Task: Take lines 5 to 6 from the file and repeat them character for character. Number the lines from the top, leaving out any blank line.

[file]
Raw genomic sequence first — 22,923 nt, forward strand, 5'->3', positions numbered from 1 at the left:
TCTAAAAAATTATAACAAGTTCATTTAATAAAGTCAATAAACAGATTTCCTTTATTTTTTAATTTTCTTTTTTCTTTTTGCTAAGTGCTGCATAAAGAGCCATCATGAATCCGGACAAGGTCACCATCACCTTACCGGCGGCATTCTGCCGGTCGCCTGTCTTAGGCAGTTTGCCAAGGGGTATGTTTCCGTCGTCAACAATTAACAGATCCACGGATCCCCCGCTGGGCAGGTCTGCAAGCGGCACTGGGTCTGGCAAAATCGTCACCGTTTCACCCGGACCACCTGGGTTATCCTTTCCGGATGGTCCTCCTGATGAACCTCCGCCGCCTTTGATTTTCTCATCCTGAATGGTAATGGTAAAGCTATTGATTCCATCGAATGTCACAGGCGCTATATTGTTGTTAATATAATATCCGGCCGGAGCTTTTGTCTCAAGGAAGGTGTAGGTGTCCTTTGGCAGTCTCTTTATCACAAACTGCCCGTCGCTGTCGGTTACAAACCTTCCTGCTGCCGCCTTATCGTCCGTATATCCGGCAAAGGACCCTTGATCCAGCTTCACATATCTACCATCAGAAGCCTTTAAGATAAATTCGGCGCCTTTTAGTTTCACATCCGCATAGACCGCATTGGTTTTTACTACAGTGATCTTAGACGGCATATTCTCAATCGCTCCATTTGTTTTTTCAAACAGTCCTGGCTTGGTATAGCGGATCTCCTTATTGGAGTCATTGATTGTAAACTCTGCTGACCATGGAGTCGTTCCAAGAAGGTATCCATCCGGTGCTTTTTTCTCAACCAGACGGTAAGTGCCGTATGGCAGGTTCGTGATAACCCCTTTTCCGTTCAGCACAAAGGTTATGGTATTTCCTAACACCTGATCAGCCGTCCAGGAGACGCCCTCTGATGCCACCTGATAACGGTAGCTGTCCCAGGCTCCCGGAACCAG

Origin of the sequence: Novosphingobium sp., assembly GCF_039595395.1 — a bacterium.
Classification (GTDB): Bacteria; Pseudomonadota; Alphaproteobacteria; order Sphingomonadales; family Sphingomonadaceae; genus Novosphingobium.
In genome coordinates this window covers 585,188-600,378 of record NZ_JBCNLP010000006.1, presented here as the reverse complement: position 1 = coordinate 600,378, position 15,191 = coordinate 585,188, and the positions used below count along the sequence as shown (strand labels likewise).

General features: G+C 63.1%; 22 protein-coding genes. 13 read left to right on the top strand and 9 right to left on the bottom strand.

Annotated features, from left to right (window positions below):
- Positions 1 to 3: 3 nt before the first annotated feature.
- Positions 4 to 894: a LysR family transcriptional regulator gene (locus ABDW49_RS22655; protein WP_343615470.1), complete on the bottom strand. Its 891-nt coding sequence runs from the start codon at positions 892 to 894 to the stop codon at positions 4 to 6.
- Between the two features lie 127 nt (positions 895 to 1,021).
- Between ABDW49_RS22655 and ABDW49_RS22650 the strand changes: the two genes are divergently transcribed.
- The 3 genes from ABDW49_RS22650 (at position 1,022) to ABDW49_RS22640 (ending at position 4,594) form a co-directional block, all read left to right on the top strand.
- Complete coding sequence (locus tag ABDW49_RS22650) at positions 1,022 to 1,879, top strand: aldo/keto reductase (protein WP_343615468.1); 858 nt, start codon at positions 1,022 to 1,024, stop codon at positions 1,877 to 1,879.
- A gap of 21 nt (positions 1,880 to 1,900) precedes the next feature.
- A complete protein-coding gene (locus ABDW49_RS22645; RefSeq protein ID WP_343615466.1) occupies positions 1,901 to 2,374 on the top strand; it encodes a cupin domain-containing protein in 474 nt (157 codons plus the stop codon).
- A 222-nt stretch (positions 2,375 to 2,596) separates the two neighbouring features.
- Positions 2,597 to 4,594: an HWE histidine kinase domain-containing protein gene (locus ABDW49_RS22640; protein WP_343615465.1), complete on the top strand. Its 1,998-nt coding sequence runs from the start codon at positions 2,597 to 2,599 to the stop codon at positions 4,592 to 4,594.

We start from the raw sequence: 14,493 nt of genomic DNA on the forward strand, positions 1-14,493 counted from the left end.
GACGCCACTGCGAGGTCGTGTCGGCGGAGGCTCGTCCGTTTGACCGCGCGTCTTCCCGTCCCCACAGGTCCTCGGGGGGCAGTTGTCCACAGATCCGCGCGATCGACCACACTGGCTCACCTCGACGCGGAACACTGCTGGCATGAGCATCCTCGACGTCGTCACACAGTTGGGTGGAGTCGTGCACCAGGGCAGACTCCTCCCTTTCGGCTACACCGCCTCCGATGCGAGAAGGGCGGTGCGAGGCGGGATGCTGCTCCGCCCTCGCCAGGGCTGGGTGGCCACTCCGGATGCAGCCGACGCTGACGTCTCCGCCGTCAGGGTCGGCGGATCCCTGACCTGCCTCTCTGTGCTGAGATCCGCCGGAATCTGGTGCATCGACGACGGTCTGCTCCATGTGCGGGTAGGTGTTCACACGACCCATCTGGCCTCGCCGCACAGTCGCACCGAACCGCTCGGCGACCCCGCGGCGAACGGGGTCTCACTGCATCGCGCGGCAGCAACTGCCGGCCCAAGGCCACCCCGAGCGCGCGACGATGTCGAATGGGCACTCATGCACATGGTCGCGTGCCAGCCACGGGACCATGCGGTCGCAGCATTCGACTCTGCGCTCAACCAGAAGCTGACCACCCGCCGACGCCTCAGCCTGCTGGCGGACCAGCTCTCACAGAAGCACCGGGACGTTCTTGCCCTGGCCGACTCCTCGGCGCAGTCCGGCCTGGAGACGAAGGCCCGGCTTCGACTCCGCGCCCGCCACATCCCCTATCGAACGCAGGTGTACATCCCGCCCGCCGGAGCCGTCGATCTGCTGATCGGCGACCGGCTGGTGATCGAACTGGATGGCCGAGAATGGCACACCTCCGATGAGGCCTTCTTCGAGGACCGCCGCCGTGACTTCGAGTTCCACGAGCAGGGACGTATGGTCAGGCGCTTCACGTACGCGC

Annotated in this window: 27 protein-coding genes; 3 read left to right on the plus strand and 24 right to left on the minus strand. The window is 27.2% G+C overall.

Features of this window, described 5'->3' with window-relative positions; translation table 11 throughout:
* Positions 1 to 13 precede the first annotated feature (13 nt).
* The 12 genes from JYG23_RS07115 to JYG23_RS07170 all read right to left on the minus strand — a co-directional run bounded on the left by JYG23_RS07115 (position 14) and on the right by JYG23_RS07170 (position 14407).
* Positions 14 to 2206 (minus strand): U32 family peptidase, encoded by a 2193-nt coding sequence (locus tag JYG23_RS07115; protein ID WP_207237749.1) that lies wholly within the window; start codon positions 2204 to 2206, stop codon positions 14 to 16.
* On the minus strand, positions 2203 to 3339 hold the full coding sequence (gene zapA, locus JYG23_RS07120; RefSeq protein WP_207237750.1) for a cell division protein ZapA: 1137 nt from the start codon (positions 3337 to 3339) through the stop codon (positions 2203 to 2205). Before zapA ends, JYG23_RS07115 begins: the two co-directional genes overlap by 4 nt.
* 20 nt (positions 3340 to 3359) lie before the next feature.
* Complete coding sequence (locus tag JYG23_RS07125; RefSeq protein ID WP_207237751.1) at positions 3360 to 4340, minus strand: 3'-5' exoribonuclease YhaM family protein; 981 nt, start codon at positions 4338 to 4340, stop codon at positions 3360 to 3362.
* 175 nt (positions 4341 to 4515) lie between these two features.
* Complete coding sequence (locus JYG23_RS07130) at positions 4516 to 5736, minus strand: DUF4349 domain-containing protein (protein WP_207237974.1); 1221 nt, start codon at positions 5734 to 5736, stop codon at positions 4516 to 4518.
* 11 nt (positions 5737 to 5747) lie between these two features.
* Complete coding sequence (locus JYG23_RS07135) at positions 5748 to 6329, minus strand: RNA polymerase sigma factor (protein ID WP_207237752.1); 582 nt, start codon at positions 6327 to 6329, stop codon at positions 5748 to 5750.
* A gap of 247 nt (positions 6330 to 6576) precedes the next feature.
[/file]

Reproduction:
In genome coordinates this window covers 585,188-600,378 of record NZ_JBCNLP010000006.1, presented here as the reverse complement: position 1 = coordinate 600,378, position 15,191 = coordinate 585,188, and the positions used below count along the sequence as shown (strand labels likewise).

General features: G+C 63.1%; 22 protein-coding genes. 13 read left to right on the top strand and 9 right to left on the bottom strand.